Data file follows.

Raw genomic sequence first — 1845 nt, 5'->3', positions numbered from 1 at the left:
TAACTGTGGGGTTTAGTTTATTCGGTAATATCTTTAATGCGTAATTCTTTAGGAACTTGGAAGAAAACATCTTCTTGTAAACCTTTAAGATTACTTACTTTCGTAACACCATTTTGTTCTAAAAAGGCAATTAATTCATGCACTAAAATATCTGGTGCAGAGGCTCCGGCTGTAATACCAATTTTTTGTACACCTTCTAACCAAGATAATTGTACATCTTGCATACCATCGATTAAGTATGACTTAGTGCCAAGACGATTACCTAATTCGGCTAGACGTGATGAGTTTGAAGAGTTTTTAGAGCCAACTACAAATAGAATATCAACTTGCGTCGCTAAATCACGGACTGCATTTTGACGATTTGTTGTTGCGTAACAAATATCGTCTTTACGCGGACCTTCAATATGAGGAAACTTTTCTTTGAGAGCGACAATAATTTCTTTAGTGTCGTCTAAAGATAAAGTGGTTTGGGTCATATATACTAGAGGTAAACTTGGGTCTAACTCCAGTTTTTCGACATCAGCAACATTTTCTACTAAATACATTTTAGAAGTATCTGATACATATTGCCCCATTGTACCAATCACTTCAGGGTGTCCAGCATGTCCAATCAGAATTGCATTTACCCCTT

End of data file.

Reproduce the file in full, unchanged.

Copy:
Raw genomic sequence first — 1845 nt, 5'->3', positions numbered from 1 at the left:
TAACTGTGGGGTTTAGTTTATTCGGTAATATCTTTAATGCGTAATTCTTTAGGAACTTGGAAGAAAACATCTTCTTGTAAACCTTTAAGATTACTTACTTTCGTAACACCATTTTGTTCTAAAAAGGCAATTAATTCATGCACTAAAATATCTGGTGCAGAGGCTCCGGCTGTAATACCAATTTTTTGTACACCTTCTAACCAAGATAATTGTACATCTTGCATACCATCGATTAAGTATGACTTAGTGCCAAGACGATTACCTAATTCGGCTAGACGTGATGAGTTTGAAGAGTTTTTAGAGCCAACTACAAATAGAATATCAACTTGCGTCGCTAAATCACGGACTGCATTTTGACGATTTGTTGTTGCGTAACAAATATCGTCTTTACGCGGACCTTCAATATGAGGAAACTTTTCTTTGAGAGCGACAATAATTTCTTTAGTGTCGTCTAAAGATAAAGTGGTTTGGGTCATATATACTAGAGGTAAACTTGGGTCTAACTCCAGTTTTTCGACATCAGCAACATTTTCTACTAAATACATTTTAGAAGTATCTGATACATATTGCCCCATTGTACCAATCACTTCAGGGTGTCCAGCATGTCCAATCAGAATTGCATTTACCCCTT